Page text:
By Ben Swithenbank-Harris (University of Leicester)
Jupiter’s dawn storms are bright enhancements of the dawn flank of the main auroral emission, and produce the most powerful auroral events in the Solar System. These events have been observed numerous times with the Hubble Space Telescope (HST), and more recently by the Juno spacecraft, but their exact origins and related magnetospheric dynamics are not fully understood. For example, although consistent observations of this phenomena near local dawn suggested a relationship with the impinging solar wind, previous studies have shown no correlation between storm occurrence and solar wind conditions. Additionally, prior to the arrival of the Juno spacecraft at Jupiter in July 2016, auroral observations of dawn storms had not been supported by magnetospheric data from spacecraft in the dawn magnetosphere.
In this work, we present the first simultaneous magnetospheric in situ and auroral observations of the onset of a dawn storm. Magnetometer readings reveal brief reversals in the azimuthal magnetic field and decreases in the radial and total field magnitudes around the time of storm onset (Figure 1a-d). Furthermore, concurrent JADE (Figure 1e-h) and JEDI (Figure 1k-n) particle measurements reveal an increase in high energy particle populations and acceleration of magnetospheric protons towards corotational speeds, as well as long-lived hot plasma populations which persist in the outer magnetosphere beyond the expected lifetime of the enhanced auroral emissions. Ultimately, we associate this dawn storm with significant plasma heating and acceleration following reconnection at earlier local times.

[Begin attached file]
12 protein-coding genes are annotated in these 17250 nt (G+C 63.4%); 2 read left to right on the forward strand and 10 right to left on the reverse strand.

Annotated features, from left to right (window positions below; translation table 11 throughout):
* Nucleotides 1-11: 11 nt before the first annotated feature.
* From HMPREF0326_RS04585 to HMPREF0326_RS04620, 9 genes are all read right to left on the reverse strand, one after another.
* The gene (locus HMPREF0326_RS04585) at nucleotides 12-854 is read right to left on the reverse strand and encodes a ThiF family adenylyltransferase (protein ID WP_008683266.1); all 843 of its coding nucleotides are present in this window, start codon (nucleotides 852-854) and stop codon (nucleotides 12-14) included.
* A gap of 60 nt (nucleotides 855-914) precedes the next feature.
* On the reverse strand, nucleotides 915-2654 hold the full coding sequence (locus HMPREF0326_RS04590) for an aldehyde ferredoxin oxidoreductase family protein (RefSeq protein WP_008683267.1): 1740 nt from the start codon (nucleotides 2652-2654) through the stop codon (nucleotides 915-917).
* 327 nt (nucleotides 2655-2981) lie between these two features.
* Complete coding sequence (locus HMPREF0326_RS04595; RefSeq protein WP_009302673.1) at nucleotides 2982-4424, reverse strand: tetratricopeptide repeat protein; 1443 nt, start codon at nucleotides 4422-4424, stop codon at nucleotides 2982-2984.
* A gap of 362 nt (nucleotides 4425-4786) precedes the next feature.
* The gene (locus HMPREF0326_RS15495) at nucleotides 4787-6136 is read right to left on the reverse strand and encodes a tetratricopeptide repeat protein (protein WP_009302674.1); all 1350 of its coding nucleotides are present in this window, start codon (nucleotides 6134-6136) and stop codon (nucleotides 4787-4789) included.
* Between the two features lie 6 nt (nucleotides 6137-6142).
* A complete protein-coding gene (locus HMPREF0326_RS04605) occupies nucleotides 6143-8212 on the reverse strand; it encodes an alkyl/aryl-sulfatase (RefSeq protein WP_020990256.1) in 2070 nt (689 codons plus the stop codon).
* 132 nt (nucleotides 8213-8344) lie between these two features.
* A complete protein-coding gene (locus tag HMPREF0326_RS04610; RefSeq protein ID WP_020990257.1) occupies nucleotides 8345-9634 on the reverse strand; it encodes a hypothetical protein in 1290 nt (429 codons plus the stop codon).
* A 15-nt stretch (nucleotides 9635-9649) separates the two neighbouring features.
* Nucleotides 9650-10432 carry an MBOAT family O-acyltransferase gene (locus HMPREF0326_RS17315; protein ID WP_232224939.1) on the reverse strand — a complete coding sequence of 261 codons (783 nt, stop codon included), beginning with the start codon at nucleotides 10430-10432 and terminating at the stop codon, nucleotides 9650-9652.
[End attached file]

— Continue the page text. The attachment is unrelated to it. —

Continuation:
Figure 1: Overview of the Juno in situ data, showing (1a-d) the radial, north-south, azimuthal and total magnetic field strength (nT) in cylindrical polar coordinates, (1e-h) the JADE ion time-of-flight energy spectra, electron and proton temperatures (K), number densities (cm-3) and proton azimuthal velocities (km s-1), (1i-j) Waves high frequency and electric field continuum emissions, (1k-n) JEDI particle spectra showing the total particle and proton energies (k-l) and the proton and heavy ion pitch angle distributions (m-n), (1o) and the expected spacecraft distance from the centre of the current sheet (RJ), calculated using the method of Khurana (1992). The light grey shaded regions show the times of HST observations, with the dawn storm interval denoted by the yellow shaded region. The darker grey shading denotes a magnetopause crossing, and the three dotted vertical lines mark the times of several successive reversals in the azimuthal magnetic field.
Please see the paper for full details:
Swithenbank‐Harris, B.G., Nichols, J.D., Allegrini, F., Bagenal, F., Bonfond, B., Bunce, E.J., et al. (2021). Simultaneous Observation of an Auroral Dawn Storm with the Hubble Space Telescope and Juno. Journal of Geophysical Research: Space Physics, 126, e2020JA028717. https://doi.org/10.1029/2020JA028717